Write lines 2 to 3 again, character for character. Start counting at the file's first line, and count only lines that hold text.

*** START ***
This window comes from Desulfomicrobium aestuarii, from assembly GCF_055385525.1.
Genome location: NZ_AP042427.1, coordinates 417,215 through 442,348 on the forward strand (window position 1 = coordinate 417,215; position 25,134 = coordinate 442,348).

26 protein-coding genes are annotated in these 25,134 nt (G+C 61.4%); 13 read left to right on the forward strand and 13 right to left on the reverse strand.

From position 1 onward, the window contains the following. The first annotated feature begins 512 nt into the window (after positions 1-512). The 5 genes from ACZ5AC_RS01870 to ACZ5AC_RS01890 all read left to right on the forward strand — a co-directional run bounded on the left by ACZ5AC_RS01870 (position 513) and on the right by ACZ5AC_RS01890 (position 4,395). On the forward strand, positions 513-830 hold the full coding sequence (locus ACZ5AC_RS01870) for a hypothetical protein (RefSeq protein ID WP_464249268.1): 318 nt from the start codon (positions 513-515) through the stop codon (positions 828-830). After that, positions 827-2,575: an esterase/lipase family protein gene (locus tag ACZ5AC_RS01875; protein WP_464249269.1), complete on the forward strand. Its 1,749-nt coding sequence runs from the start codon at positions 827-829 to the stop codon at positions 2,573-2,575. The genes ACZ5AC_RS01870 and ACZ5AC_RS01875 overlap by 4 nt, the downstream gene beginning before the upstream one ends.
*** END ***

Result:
Genome location: NZ_AP042427.1, coordinates 417,215 through 442,348 on the forward strand (window position 1 = coordinate 417,215; position 25,134 = coordinate 442,348).

26 protein-coding genes are annotated in these 25,134 nt (G+C 61.4%); 13 read left to right on the forward strand and 13 right to left on the reverse strand.